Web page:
2

To copy shapefiles from multiple folders into a single geodatabase, you could do this: import arcpy import os ws = #path to input folder dst = #path to output geodatabase for dirpath, dirnames, filenames in arcpy.da.Walk(ws,datatype="FeatureClass"): for file in filenames: print file filepath = os.path.join(dirpath,file) outpath = ...


1

You should use arcpy.Describe() and/or the os.path Python module. For example: import arcpy, os input = arcpy.GetParameterAsText(0) output_workspace = arcpy.Describe(input).path # the file path, or geodatabase for geodatabase datasets suffix = 1 output_name = arcpy.Describe(input).baseName + "_" + suffix # the file base name + a suffix ...


1

Not sure what you mean. The only options are to "derive" a parameter, ie. when you select a featureclass as a first parameter, one of the derived parameters could be a list of fields for the second input parameter. Alternately, you can provide defaults for any parameter so that when a tool is opened, it will appear as the default option.


2

Sounds like you're looking for the valueField property in the UniqueValuesSymbology class: http://resources.arcgis.com/en/help/main/10.1/index.html#/UniqueValuesSymbology/00s30000005s000000/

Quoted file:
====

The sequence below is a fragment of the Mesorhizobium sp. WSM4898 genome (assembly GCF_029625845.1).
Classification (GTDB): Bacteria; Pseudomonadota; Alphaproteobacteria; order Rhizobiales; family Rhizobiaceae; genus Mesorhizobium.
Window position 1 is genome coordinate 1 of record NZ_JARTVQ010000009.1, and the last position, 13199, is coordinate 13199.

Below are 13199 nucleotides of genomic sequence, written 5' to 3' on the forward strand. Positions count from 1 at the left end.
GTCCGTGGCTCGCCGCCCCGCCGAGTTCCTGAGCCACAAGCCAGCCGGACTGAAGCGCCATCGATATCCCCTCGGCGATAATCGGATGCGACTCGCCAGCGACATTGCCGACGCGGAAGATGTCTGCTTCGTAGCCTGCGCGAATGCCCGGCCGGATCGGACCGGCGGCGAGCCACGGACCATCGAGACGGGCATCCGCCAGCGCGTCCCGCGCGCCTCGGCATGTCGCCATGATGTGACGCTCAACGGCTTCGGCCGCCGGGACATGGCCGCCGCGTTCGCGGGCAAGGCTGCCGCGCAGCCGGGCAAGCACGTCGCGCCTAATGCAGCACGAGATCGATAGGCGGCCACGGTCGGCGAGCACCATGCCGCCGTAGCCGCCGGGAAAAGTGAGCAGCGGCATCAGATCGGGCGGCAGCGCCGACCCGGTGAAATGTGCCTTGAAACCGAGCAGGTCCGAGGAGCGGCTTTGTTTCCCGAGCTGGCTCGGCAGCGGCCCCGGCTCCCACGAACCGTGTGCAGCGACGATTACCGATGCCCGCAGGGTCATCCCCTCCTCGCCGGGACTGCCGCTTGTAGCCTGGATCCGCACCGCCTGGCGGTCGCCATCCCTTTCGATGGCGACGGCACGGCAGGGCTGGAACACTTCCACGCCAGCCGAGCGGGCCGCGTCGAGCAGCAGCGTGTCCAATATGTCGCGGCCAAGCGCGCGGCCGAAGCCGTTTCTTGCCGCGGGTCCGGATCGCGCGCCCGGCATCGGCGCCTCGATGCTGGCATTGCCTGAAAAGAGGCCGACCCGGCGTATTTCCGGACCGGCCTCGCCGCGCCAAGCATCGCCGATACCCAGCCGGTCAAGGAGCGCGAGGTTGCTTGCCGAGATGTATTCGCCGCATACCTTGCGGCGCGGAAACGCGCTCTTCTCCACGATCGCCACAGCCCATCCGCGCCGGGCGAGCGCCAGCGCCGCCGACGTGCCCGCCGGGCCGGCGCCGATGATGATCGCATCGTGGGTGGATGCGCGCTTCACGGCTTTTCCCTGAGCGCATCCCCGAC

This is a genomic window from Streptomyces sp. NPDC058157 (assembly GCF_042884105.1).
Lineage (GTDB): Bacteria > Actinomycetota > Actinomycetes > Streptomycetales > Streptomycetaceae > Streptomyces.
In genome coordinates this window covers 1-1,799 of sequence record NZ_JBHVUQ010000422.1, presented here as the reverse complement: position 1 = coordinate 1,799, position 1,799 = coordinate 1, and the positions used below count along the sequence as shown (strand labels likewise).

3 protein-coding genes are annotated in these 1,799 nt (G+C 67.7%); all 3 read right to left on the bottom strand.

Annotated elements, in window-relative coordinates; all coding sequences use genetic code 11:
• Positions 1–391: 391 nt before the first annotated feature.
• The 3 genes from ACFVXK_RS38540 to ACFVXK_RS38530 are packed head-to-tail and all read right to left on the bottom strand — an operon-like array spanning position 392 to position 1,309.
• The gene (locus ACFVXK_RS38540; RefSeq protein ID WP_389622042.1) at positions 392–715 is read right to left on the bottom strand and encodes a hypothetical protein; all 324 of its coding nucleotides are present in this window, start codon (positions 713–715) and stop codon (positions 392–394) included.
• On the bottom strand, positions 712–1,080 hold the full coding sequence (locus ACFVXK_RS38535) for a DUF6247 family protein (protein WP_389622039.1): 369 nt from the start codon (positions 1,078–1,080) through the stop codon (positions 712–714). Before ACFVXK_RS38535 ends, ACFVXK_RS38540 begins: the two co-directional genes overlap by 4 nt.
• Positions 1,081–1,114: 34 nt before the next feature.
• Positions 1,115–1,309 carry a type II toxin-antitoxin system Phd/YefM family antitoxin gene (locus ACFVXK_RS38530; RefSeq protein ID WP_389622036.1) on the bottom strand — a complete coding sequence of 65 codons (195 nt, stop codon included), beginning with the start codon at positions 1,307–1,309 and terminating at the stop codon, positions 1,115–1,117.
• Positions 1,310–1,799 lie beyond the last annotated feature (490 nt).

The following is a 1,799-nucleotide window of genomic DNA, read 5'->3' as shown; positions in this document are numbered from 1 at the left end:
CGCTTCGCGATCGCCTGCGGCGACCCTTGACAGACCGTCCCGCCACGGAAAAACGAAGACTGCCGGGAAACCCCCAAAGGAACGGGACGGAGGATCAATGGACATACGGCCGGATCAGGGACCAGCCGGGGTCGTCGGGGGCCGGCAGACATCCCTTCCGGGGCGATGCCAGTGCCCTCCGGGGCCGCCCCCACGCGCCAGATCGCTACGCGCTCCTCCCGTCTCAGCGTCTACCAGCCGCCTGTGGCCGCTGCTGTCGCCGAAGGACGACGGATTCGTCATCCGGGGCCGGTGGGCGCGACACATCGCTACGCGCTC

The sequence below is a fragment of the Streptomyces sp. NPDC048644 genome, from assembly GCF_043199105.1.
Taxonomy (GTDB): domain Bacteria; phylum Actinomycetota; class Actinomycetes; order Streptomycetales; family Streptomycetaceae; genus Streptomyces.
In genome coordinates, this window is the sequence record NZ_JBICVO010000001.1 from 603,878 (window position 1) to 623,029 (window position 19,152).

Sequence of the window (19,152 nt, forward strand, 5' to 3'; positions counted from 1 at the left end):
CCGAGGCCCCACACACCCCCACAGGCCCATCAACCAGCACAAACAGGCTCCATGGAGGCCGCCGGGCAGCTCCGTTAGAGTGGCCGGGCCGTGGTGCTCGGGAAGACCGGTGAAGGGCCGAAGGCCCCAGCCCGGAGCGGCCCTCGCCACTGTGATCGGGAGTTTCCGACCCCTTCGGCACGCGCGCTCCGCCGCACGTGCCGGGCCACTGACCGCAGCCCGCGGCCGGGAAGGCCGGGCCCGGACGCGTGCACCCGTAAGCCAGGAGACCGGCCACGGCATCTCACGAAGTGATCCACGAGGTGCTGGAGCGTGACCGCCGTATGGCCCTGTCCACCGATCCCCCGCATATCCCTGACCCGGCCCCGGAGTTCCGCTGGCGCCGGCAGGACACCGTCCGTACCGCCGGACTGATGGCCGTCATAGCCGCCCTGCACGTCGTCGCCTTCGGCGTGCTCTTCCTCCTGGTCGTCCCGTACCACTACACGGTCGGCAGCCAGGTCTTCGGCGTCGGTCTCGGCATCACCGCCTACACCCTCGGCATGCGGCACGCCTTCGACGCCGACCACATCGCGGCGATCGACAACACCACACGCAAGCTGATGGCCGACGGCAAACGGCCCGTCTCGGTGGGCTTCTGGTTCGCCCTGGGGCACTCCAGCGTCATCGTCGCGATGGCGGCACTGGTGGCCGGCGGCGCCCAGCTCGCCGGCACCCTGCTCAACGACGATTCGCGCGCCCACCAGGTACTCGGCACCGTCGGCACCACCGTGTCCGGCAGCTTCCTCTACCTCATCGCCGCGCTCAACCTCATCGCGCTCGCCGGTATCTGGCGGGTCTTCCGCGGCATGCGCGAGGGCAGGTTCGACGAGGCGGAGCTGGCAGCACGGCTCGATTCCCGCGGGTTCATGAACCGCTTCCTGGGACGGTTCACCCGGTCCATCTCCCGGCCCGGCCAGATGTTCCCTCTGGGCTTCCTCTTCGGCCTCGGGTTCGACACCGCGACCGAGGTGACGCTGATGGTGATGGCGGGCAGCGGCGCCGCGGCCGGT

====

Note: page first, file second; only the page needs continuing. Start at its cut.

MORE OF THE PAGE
0

I have used Rename Master a lot for similar sounding tasks with much success.


0

The other way to get FME to use a different interpreter is under Tools > Options > Runtime in the Workbench menu:


1

If you want to use the ArcGIS Data Reviewer with ArcPy then the GIS & Python blog seems to be a fan and offers some starting code: Data Reviewer for ArcGIS Desktop is a pretty neat tool, especially when errors need to go through a system of correction and validation. A common workflow is to create standalone or batch checks and write the ...


0

If I understand your question correctly, the following workflow could be an alternative. Create sets of non-overlapping polygon either by code (see this discussion) or manually (run 'zonal statistics as table', identify the zones that have not been calculated and separate them into a new layer. Repeat with the separated layer to find more potential ...


1

Are these polygons features (it appears they are)? Is there a unique field of type "Text" (something other than FID)? If so, you could also just use the Split_Analysis tool, and use the featureclass as both the input features and split features, the "Text" field as the split field, and then define your target workspace.